Shelf Awareness for Wednesday, March 14, 2012

Basic Books: What We Owe the Future by William Macaskill

Blackstone Publishing: River Woman, River Demon by Jennifer Givhan

Sourcebooks Explore: Black Boy, Black Boy by Ali Kamanda and Jorge Redmond, illustrated by Ken Daley

Berkley Books: Pride and Protest by Nikki Payne; A Dash of Salt and Pepper by Kosoko Jackson; Astrid Parker Doesn't Fail by Ashley Herring Blake

Soho Crime: Cruz by Nicolás Ferraro, translated by Mallory N. Craig-Kuhn

Ace Books: Station Eternity (The Midsolar Murders) by Mur Lafferty


Books-A-Million Sales Up 10.7%; Finley Becomes CEO

Net sales at Books-A-Million in the fourth quarter ended January 28 rose 10.7%, to $166.9 million, and net income rose 13.4%, to $7.6 million. Sales at stores open at least a year rose 5.7%.

For the year, net sales fell 3.6%, to $468.5 million, and the company had a net loss of $2.5 million compared to net income of $9 million in the same period a year earlier. Sales at stores open at least a year fell 9.5%.

After a growth spurt caused in part by the opening of stores in old Borders sites, BAM now has 256 stores in 31 states.

BAM chairman and CEO Clyde B. Anderson commented: "We were pleased with the holiday season and the improved sales results in the fourth quarter. Our investments in the new stores yielded our strongest fourth quarter performance in years, our new businesses performed well and the erosion of the core book business slowed from the pace we faced earlier in the year. Our balance sheet remains strong, and we are focused on establishing BAM! stores as the premiere destination for books, toys, tech and more."

In other news, president and COO Terrance G. Finley has also become CEO of Books-A-Million. He joined the company in 1992. Anderson continues as chairman.

Disney-Hyperion: Drizzle, Dreams, and Lovestruck Things by Maya Prasad

Bookstore Sales Flat in January

January bookstore sales were $2.07 billion, the same as January 2011, according to preliminary estimates from the Census Bureau.

Total retail sales in January rose 6.1%, to $362.9 billion, compared to the same period a year ago.

Note: under Census Bureau definitions, bookstore sales are of new books and do not include "electronic home shopping, mail-order, or direct sale" or used book sales.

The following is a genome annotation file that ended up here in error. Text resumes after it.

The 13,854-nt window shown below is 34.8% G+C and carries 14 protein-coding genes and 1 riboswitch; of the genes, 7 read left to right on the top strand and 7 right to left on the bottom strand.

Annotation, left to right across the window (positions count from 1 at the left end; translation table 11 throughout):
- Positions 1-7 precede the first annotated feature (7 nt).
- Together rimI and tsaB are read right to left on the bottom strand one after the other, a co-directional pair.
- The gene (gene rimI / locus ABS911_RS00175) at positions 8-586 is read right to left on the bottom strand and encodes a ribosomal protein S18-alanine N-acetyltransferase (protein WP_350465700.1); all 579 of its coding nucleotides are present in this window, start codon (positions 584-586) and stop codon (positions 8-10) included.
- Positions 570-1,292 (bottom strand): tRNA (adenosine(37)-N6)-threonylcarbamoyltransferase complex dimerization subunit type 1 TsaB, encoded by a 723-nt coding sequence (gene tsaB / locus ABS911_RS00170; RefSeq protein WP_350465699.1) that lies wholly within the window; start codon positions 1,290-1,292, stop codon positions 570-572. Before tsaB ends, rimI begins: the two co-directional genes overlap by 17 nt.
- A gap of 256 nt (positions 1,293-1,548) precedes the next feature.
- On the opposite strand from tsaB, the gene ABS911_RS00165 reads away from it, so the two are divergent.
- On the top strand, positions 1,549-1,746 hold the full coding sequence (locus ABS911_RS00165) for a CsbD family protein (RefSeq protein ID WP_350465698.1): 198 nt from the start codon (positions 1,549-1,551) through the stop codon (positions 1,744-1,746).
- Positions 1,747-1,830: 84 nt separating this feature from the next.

GLOW: Drawn & Quarterly: Ducks: Two Years in the Oil Sands by Kate Beaton

Encyclopaedia Britannica Turns Digital Page

After 244 years as the source of choice for winning arguments and writing student essays, the "coolly authoritative, gold-lettered" Encyclopaedia Britannica is going out of print, a victim of the digital age in general and Wikipedia, the New York Times reported, adding that the company "will focus primarily on its online encyclopedias and educational curriculum for schools."

"It's a rite of passage in this new era," said Jorge Cauz, president of Encyclopaedia Britannica. "Some people will feel sad about it and nostalgic about it. But we have a better tool now. The website is continuously updated, it's much more expansive and it has multimedia."

Encyclopaedia Britannica sales peaked in 1990 with 120,000 sets sold in the U.S., but print encyclopedias now account for less than 1% of the company's revenues. The Times noted that World Book is still printing a 22-volume encyclopedia that "is purchased primarily by schools and libraries."

In a sign of the times, the Wikipedia entry for the Encyclopaedia Britannica has already been updated to include this information.

Blackstone Publishing: Beasts of the Earth by James Wade

BookExpo 2016 Poll: Chicago or Vegas?

Here we go again: BEA is conducting a Facebook poll seeking input regarding possible venue options other than Javits Center and New York for the 2016 show, and notes that the "timing will be perfect to take BEA to another city, recognizing we'll continue with NYC as the anchor, but looking to rotate destinations once every 4-5 years."

PayPal Revises Censorship Policy

PayPal "is backtracking" on its recently announced policy to close accounts of online booksellers, including Smashwords, that sell works with descriptions of rape, incest or bestiality, Reuters reported. The policy had drawn sharp criticism from anti-censorship groups, including the American Booksellers Foundation for Free Expression and the National Coalition Against Censorship.

Under its revised policy, PayPal will focus only on e-books that contain potentially illegal images, not e-books that are limited to just text, according to spokesman Anuj Nayar. The online payment service "will still refuse, however, to process payments for text-only e-books containing child pornography themes."

The focus will now be on individual books, rather than entire classes of books, Nayar said, adding that e-book sellers will be notified if specific books violate PayPal's policy, and "the company is working on a process through which authors and distributors can challenge such notifications," Reuters wrote.